On Oct. 27, 2020, Judge Amy Coney Barrett was sworn in as a justice of the Supreme Court, and now, just over a month later, she has already contributed to what I would consider a very important and very telling ruling. The ruling was made on Nov. 25, and it featured Barrett’s first notable and public vote as a justice on the court.

I believe that this ruling was important because it showcased the possible dangers of a “separation of church and state” philosophy, and I find it telling because it shows how a deeply religious judge can sway the vote on the Supreme Court. These are fairly intense accusations, and I fully intend to back them up, but first let’s start with an overview describing what this court case was actually about.

The ruling itself decided that the state of New York would not be allowed to impose certain capacity restrictions on places of worship within the state, such as churches or synagogues. New York Governor Andrew M. Cuomo presented a plan involving different zones mapped out over New York that would restrict the amount of people allowed in certain areas. Both the Roman Catholic Diocese of Brooklyn and Agudath Israel of America filed applications against these restrictions, claiming that they broke the Free Exercise Clause of the First Amendment and were targeted specifically at houses of worship. At the time, most of the churches and synagogues in question fell into either red zones, which allowed a capacity of 10, or orange zones, which allowed a capacity of 25. The Court was split 5 to 4, but ultimately ruled in favor of the applications presented by the Roman Catholic Diocese and Agudath Israel, agreeing that the restrictions violated the Free Exercise Clause.

Now, why would this ruling be considered dangerous? Well, both of the applications and the Supreme Court used the Free Exercise Clause as their main argument in favor of this ruling. This is the clause where the idea of the separation of church and state originated in American law. There is no doubt that it has contributed positively to American life in many ways, but I believe that there have also been some times when it was used to the detriment of American society. I understand the issues that could arise from a government dictating religious practices, but if there was ever an appropriate time for the U.S. government to intervene, that time is now. We are in the middle of a global pandemic. The United States is one of the most affected countries, and in the past few weeks we have seen the highest rise in daily new cases since the spring. The United States needs its freedoms, religious and otherwise, but right now more than anything else it needs control over this pandemic. That requires restrictions over everyone, regardless of religious affiliation, and it requires everyone to temporarily suspend some freedoms in exchange for the health and safety of the entire country.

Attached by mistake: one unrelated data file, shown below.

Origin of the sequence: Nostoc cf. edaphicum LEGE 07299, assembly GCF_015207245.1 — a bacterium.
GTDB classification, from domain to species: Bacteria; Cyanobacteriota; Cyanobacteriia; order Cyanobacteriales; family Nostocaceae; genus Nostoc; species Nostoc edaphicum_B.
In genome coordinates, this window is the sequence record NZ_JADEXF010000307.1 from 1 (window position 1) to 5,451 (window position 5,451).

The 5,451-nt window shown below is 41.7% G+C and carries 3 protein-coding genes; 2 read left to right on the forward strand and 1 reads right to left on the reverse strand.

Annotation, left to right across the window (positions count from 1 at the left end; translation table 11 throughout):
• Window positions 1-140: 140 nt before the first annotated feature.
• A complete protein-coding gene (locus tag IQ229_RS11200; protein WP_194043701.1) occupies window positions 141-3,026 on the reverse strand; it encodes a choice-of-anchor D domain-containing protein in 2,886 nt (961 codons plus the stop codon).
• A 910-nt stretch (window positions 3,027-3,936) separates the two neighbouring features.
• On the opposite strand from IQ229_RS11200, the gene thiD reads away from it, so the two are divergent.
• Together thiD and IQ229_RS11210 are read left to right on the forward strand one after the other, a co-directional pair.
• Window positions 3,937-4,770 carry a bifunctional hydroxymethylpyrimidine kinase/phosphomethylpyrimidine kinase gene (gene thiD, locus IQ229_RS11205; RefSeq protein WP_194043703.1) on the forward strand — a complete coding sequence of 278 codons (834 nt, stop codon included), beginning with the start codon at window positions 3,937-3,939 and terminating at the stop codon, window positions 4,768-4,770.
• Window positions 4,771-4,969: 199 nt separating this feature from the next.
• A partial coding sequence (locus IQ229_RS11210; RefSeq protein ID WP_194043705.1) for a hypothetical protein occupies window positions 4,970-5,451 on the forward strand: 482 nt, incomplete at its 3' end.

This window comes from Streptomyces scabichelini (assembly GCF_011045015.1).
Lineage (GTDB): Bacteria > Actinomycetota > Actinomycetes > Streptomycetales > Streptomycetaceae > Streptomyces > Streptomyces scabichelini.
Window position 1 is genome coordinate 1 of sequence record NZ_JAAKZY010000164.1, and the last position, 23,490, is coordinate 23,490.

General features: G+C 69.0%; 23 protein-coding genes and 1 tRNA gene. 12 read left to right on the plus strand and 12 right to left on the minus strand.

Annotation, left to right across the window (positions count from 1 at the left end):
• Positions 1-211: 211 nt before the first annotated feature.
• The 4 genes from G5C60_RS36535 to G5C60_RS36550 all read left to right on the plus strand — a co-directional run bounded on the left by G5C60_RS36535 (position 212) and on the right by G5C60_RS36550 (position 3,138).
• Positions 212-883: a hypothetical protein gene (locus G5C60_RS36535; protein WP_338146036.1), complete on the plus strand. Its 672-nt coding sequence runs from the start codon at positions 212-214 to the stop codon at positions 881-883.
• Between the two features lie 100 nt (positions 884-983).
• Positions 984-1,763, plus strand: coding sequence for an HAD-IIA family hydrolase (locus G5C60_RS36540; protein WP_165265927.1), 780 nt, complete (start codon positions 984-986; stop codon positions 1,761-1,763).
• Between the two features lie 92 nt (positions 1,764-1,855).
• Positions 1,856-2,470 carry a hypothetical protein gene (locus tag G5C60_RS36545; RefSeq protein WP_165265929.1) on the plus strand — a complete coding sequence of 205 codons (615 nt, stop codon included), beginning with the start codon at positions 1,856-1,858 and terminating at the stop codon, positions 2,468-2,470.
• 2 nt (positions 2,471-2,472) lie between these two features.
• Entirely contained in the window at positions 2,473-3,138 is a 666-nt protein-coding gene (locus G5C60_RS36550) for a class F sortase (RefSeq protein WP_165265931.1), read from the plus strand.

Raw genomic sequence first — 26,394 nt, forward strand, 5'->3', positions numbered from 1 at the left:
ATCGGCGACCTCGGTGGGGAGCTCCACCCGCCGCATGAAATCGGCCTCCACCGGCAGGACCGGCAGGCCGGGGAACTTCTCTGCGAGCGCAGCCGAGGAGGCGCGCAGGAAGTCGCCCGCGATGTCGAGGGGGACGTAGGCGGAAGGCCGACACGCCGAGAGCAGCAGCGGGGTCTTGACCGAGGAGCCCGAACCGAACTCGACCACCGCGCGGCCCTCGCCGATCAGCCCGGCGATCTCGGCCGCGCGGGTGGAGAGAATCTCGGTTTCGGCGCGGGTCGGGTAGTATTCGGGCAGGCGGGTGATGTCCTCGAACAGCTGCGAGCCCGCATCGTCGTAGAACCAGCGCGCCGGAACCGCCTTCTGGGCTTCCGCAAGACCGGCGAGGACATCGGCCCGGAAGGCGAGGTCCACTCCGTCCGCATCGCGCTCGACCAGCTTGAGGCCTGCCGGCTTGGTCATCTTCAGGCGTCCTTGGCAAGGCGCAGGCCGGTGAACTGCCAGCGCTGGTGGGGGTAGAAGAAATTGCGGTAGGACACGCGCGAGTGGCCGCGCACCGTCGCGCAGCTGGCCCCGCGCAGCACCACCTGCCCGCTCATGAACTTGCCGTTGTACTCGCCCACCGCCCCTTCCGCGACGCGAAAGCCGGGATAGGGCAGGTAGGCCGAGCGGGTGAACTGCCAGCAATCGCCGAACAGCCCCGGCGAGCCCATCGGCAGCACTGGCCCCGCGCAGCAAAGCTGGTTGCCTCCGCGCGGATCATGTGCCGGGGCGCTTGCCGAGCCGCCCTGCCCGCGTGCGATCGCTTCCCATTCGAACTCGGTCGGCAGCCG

Why was the ruling on this case telling? Amy Coney Barrett was elected to the Supreme Court as a known and devout Catholic. At the time, this caused many people, including myself, to doubt her ability to separate her duty as a judge from her values as a Catholic. After this ruling, it seems to me that these doubts were not unfounded. As stated before, the ruling was passed with a split of 5 to 4, with Barrett and four conservatives against Chief Justice John Roberts and three liberals. It seems clear to me that Justice Barrett opted for religious freedom over the health and safety of the public. It also seems clear that she played a vital role in the final decision. Before she was sworn in, we know that her seat on the Court was occupied by the late Justice Ruth Bader Ginsburg, a liberal. We also know that Justice Ginsburg had previously voted for and achieved the opposite outcome on similar pandemic-related religious freedom cases in both California and Nevada. The split for those past rulings? 5 to 4. Based on this evidence, it is easy for me to see how Justice Barrett, a very religious individual, has managed to secure a pro-religious ruling from a court that had previously ruled otherwise. She is certainly making an impact on our country. However, based on the seemingly biased result of her first ruling, it is still unclear how positive or negative that overall impact will be.

This is the opinion of Isaac Tackman, a junior screenwriting major from Jefferson, WI. Email comments to astory@theloyolan.com. Follow and tweet comments to @LALoyolan on Twitter, and like the Loyolan on Facebook.

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